That evening we ate at an open-air restaurant and nearly froze as the wind picked up and the temperature dropped. It was worth it to watch the sunset (and the dog on the wall) but just barely. Tne next day we rented a car and drove from one end of the island to the other. We peeked at the black beach (lava rock sand) and the red beach (a rare reddish sand) but we just aren't the types to lay around on a beach, so we pushed on. We checked out a village where I saw a mule tied out in the hot sun with no water, and got yelled at by the drunk owner for photographing it. The bar owners came out and apologized for him, but it left a bad taste for a while.
I soon felt better when we stopped by a couple of wineries and did some tasting of Santorini wines. My favorite was a semi-sweet red, and Jen liked the vey sweet dessert wine "Vinsanto". She also tried the ouzo, but alone it tastes like cough syrup (we thought), so most of it was left for the maid. By the afternoon we were at the western end of the island where we watched a great sunset from "Dimitri's", a little seaside restaurant down the cliff right next to the water. We had a nice talk with the American owner who had married a Greek man and now ran the place. Talk about fresh: they cooked the just-caught fish right out back of the place. And we shared our chairs with the ownder's cat who slept through the whole evening until the sun set.
The ride back to our hotel along the cliffs in the dark wasn't so fun, so the next day we decided not to drive anywhere else but stay with our pattern of relaxing on the second day. We did little more than stroll the winding alleys and browse in the unique little shops selling local artisans' crafts, and (of course) enjoy great Greek food at some of the seemingly endless number of tavernas. Santorini is so beautiful that you really don't have to do much more than that, and gaze out at the views, to enjoy a vacation there. The next morning we caught a high-speed hydrofoil to Crete for one final island stop. For some reason the boat sat in the harbor for almost an hour while we waited, which delayed our arrival in the huge, unnatractive capital city of Iraklion just enough to cause us to miss the bus to the much prettier (and smaller) Chania harbor town, where we had a hotel reserved. We thought about renting a car to get there, but it was a 2-hour drive at night, and I had no idea how to get there anyway, so we nixed that idea. Schlepping our luggage, we walked to several nearby hotels until we found one with a room at a reasonable price. Tired, hungry and both a bit nauseous after the long boat ride we gladly took it and collapsed.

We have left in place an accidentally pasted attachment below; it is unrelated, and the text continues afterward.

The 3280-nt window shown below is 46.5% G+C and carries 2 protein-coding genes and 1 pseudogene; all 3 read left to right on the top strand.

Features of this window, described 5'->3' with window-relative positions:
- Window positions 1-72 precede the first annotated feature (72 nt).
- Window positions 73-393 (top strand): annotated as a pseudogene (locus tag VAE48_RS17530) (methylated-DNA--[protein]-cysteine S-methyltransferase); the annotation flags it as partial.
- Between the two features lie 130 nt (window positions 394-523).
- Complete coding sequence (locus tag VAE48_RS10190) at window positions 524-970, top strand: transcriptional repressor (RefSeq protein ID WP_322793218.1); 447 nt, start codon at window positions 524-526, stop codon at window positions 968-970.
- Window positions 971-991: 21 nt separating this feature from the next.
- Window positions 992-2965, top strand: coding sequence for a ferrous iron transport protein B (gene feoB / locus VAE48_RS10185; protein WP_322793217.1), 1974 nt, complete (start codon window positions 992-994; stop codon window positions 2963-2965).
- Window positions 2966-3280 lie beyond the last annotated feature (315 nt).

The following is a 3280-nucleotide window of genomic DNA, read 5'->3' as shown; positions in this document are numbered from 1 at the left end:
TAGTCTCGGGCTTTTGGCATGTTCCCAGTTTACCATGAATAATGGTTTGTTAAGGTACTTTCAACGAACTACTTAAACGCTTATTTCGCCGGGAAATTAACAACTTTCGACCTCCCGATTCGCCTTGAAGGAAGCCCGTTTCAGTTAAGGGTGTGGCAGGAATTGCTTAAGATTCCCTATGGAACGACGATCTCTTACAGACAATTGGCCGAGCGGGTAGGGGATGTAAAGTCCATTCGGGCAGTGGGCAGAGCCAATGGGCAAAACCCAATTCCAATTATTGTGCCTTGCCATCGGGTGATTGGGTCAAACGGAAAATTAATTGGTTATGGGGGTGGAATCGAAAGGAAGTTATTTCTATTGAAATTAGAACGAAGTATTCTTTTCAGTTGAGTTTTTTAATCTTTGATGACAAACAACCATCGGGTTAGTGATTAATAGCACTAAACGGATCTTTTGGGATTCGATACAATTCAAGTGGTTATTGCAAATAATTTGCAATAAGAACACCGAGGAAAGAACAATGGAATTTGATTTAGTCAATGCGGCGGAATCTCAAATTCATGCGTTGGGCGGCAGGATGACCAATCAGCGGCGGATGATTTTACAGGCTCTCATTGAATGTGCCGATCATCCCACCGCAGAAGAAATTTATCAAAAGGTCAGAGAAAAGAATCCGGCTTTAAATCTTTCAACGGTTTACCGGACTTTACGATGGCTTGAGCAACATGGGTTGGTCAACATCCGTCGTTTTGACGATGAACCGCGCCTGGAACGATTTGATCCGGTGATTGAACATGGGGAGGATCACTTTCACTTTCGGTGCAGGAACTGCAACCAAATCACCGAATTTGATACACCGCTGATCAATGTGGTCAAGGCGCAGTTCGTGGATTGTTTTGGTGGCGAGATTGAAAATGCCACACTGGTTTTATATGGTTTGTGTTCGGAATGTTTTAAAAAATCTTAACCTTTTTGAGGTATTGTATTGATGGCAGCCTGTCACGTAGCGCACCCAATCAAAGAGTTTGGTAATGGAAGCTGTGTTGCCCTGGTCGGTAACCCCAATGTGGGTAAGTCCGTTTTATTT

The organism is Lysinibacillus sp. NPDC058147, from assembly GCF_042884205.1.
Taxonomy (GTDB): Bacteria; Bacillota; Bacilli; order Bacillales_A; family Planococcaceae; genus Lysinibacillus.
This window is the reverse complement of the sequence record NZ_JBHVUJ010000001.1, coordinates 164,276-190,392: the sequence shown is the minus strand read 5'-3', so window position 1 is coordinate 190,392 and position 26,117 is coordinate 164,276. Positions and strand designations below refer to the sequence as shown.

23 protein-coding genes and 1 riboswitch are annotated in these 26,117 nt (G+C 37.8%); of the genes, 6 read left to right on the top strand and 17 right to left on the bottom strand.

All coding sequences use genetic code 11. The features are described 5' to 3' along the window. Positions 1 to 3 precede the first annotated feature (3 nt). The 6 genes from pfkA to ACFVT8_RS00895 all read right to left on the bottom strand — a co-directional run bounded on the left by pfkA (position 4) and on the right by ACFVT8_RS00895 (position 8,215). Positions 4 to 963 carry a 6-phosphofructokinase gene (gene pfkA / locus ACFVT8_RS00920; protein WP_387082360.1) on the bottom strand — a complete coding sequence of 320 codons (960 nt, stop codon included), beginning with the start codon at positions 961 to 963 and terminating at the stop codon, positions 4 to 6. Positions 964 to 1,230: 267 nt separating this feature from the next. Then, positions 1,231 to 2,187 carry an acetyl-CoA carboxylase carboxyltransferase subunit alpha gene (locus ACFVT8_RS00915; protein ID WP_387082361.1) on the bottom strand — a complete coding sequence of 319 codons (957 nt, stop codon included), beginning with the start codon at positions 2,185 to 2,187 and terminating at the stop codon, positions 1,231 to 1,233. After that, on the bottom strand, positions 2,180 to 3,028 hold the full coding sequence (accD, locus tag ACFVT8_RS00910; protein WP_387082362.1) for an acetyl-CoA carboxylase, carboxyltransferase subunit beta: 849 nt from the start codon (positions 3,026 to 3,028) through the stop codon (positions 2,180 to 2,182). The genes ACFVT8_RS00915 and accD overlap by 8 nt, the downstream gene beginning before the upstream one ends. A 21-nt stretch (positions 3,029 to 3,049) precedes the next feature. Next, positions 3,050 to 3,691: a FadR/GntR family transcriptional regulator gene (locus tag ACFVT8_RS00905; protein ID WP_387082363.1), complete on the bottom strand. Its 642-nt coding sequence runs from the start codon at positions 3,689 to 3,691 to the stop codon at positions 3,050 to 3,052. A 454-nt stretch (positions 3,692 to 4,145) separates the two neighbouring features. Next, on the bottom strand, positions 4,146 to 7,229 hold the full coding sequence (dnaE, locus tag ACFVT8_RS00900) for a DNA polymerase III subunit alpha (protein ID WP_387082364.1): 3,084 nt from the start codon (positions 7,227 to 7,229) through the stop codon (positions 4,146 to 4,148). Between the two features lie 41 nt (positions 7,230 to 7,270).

The next day we caught the bus to Chania (pronounced without the "C"), and found that once again our little 500-year old hotel.was even cuter than the pictures had portrayed. The old man running the place forgave us for our late arrival and gave us the best room-- the top floor complete with loft, cat, and sweet dog out the back door. Thanks to our late arrival we only had one night there, but it turned out to be all we needed to explore the maze of shops in the old section of town, and walk out on the harbor wall to the lighthouse to watch the sunset, then dinner in the harbor.
The next morning we had to pack yet again for the morning flight to Athens, coming up next. Stay tuned!